Abbott praises recovery; official says wait continues
Oct. 9, 2017 at 10:15 p.m.
Updated Oct. 10, 2017 at 3:55 p.m.
Texas Gov. Greg Abbott said officials are moving "pedal to the metal" to recover from Hurricane Harvey, which has left hundreds of Victoria residents without homes.
Monday, the governor visited cities spanning from Rockport to Victoria to ask elected officials about what their communities need. For many cities, one of the top priorities is finding housing for hundreds of residents who lost their homes to the storm's torrential rains and winds.
"The resources are there to get it done," Abbott said.
For part of the day, Abbott was joined by U.S. Sen. Ted Cruz and Rep. Blake Farenthold, both Republicans, on the tour through six cities impacted by Hurricane Harvey. The meetings with local officials came just two weeks after federal and state government agencies announced new programs to help people who lost homes, which include paying for more permanent home repairs and offering trailers as temporary housing.
"It's moving very, very fast - maybe at a record pace," said Abbott, adding he hoped to rebuild Texas infrastructure to be better protected from future disasters.
The Texas General Land Office is in charge of the new recovery programs, which were designed to address individual communities' needs. In the near future, the land office will take over recovery efforts from the Federal Emergency Management Agency, said Pete Phillips, a top-ranking official at the General Land Office.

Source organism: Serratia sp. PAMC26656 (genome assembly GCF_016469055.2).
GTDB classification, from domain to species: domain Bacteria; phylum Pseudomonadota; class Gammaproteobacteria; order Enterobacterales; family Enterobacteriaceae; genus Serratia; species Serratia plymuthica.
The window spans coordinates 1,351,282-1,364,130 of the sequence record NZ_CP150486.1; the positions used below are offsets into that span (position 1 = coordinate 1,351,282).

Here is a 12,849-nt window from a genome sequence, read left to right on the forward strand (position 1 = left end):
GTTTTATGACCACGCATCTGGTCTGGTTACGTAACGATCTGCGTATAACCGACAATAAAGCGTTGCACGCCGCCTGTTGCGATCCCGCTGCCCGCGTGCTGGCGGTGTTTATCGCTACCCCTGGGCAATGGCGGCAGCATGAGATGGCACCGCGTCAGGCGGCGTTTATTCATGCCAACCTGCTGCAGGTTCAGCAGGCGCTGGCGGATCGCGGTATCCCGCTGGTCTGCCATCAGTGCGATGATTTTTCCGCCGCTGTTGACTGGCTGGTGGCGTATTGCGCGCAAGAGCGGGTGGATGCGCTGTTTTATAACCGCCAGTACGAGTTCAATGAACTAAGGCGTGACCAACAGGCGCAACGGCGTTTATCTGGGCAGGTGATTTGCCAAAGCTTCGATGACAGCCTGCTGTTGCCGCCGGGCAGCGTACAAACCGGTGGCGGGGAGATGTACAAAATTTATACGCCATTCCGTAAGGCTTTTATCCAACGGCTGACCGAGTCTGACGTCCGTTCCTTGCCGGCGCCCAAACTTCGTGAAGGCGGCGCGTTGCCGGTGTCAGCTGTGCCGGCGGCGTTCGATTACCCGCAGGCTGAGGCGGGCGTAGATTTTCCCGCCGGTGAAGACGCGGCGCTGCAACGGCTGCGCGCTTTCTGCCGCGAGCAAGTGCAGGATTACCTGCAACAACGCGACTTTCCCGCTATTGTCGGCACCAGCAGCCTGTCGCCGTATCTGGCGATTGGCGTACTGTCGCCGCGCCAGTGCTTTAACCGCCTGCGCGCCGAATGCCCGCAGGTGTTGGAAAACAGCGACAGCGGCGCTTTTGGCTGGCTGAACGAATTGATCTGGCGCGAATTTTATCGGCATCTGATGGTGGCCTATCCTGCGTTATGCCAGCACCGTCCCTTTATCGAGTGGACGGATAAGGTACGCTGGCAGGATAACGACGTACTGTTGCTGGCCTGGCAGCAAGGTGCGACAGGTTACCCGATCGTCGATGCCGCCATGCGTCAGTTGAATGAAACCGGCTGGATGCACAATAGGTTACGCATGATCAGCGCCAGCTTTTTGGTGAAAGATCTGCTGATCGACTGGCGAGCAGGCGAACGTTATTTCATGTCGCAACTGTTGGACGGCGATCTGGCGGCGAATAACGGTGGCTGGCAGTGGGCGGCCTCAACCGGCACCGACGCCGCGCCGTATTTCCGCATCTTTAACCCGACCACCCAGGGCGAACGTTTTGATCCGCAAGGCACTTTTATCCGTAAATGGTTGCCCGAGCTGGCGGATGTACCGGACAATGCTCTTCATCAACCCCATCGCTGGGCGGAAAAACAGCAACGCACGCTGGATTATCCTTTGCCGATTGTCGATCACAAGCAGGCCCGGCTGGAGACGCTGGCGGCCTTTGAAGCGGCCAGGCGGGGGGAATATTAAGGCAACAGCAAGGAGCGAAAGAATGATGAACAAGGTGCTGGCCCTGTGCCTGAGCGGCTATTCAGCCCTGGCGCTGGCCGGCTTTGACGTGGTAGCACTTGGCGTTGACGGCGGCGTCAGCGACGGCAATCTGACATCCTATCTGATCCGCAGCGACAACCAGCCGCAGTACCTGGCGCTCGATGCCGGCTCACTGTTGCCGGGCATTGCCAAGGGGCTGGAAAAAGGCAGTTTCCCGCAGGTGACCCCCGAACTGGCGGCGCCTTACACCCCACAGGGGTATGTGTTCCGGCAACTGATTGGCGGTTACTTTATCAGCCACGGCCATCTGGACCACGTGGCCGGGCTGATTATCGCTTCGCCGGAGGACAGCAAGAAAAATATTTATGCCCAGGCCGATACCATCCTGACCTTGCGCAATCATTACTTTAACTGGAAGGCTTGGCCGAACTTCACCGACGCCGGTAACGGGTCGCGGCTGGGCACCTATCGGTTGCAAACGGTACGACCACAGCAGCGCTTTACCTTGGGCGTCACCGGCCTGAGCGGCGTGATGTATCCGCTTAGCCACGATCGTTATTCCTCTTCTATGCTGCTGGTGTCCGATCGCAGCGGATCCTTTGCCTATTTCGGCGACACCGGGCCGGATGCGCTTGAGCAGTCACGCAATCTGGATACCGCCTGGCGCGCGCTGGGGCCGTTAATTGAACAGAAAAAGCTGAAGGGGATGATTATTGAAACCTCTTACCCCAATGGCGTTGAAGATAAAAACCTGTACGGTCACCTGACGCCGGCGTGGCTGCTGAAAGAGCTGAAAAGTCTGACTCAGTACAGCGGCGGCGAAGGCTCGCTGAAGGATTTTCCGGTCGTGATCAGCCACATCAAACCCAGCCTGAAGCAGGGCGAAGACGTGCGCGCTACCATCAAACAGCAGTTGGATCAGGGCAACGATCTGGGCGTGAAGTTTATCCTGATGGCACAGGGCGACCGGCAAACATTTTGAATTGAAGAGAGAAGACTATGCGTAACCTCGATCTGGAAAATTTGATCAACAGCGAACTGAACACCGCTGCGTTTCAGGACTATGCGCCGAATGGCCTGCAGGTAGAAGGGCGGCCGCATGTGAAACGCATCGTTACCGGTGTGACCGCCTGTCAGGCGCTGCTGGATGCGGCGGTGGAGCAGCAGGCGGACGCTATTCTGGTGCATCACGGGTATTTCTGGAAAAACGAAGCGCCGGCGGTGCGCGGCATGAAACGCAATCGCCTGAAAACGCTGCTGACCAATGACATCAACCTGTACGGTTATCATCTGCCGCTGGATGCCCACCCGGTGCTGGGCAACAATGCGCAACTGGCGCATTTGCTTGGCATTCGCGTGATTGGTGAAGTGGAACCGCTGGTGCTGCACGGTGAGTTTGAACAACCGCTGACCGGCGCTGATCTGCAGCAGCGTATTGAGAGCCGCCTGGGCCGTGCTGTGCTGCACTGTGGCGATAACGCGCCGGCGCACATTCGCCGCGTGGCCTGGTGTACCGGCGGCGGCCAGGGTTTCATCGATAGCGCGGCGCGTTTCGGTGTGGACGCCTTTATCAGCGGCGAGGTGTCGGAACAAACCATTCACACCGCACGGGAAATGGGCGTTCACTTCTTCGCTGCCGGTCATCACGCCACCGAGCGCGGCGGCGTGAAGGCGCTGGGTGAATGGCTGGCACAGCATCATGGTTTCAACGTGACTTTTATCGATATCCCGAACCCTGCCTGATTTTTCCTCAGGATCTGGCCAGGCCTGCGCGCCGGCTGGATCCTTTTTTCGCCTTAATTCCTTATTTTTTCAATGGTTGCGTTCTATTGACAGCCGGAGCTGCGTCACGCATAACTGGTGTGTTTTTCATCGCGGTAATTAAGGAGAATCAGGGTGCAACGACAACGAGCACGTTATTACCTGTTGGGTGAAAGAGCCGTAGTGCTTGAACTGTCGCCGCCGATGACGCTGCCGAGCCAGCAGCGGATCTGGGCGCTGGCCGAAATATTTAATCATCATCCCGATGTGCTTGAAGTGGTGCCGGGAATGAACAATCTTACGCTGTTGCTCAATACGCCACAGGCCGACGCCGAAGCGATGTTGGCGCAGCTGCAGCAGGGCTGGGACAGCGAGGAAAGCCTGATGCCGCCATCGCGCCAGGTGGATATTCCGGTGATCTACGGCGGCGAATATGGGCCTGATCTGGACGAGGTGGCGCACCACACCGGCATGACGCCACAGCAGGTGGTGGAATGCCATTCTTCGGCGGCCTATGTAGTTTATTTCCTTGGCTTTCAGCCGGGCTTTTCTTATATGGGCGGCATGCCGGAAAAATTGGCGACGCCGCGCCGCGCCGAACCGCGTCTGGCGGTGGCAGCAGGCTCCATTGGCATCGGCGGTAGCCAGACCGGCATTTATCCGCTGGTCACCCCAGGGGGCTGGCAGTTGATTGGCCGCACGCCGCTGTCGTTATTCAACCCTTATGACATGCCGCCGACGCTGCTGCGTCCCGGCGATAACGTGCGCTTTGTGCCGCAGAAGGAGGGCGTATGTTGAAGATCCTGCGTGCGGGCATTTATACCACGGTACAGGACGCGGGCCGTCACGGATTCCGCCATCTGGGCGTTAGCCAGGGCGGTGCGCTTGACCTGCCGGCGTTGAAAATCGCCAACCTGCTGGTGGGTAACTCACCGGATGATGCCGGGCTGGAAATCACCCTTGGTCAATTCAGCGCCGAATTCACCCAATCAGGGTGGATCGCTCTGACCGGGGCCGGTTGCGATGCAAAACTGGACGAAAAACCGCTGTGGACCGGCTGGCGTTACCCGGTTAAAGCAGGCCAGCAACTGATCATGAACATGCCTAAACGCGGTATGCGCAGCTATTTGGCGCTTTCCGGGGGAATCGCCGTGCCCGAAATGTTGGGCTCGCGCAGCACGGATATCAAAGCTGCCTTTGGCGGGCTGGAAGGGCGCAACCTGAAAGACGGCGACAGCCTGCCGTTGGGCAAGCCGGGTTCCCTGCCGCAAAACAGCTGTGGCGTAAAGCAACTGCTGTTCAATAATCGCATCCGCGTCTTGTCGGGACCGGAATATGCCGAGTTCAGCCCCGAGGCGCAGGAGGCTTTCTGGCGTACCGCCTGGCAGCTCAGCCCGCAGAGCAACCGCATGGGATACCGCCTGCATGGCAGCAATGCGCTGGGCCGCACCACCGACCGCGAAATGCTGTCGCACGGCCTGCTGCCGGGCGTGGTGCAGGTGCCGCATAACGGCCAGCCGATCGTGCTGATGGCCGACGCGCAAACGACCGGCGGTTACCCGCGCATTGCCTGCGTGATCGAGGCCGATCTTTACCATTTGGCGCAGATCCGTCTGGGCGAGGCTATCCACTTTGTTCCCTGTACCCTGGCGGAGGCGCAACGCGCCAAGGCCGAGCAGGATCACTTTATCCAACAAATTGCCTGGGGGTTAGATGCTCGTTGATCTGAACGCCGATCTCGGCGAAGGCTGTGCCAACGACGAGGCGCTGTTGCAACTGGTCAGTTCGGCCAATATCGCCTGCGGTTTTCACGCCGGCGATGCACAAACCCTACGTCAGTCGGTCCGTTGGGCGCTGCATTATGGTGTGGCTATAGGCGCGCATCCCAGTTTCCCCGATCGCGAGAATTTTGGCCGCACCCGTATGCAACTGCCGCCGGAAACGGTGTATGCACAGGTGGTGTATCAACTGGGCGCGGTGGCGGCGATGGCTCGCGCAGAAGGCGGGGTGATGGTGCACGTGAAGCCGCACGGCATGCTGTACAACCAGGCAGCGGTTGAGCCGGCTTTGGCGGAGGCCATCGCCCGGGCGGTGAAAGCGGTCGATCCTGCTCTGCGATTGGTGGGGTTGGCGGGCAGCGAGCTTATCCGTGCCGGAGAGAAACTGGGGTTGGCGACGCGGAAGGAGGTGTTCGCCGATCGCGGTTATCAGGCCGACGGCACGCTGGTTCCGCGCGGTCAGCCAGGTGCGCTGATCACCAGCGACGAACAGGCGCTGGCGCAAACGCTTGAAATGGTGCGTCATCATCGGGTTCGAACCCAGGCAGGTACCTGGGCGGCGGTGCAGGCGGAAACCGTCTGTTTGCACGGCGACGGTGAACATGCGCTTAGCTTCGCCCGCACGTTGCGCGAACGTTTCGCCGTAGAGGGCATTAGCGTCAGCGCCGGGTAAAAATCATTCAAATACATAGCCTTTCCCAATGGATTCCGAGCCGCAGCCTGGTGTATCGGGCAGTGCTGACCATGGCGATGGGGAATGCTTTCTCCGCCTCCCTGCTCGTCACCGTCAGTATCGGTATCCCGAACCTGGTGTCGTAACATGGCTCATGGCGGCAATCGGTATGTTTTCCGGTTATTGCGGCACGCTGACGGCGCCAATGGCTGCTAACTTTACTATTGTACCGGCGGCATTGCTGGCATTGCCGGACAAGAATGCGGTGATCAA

Currently, state officials are negotiating details - for instance, how much money the government will pay to repair residents' homes - with the federal officials. In the meantime, Phillips is urging local government organizations, such as the Golden Crescent Regional Planning Commission, to hire two employees to oversee recovery efforts.
Phillips said he hopes to be finished negotiating and ready to roll out new programs in about 30 days. Then, local government groups will be in charge of passing out resources from the state directly to residents, which could include mobile homes or hiring contractors to fix homes and apartments.
But until then, residents without homes are still struggling.
In Refugio, a rural county of about 7,000 residents, County Judge Robert Blaschke said residents in more than 200 households were left without homes when Harvey struck. So far, local officials in his county are still waiting on specific information for when residents can expect help.
"We're waiting," said Blaschke.
More than a month after Harvey struck, Blaschke meets once a week with mayors, law enforcement and nonprofits in his county. The counties' mayors and sheriff's offices have been keeping lists of people who were displaced and resources that they need, he said.
Finding places for trailer homes and money to fix homes and apartments are on the top of Blaschke's list.
"The main thing is to get everyone in a situation where they can get some sense of normalcy," said Blaschke.